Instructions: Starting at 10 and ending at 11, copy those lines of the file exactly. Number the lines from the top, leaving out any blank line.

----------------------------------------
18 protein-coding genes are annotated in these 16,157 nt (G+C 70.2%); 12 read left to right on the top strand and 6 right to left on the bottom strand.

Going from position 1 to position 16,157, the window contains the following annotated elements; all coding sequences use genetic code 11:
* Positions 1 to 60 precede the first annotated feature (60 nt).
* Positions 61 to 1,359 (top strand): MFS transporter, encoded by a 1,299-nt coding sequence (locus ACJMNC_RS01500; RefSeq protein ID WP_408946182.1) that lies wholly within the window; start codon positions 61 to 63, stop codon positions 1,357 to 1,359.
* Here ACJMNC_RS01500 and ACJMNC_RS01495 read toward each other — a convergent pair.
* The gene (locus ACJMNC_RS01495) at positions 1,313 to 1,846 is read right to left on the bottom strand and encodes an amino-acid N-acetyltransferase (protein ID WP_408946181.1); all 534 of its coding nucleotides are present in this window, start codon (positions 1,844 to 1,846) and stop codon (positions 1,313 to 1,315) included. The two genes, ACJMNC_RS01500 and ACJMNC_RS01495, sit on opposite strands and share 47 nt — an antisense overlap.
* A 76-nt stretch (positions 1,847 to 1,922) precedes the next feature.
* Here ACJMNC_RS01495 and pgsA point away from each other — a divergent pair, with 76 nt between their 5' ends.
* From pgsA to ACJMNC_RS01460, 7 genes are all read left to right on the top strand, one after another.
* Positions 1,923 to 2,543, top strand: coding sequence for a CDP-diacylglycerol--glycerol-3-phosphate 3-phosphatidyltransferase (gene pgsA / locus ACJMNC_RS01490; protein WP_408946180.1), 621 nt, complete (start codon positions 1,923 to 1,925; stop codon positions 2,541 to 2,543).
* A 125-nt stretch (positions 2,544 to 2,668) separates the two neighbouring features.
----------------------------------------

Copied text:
* Positions 1,923 to 2,543, top strand: coding sequence for a CDP-diacylglycerol--glycerol-3-phosphate 3-phosphatidyltransferase (gene pgsA / locus ACJMNC_RS01490; protein WP_408946180.1), 621 nt, complete (start codon positions 1,923 to 1,925; stop codon positions 2,541 to 2,543).
* A 125-nt stretch (positions 2,544 to 2,668) separates the two neighbouring features.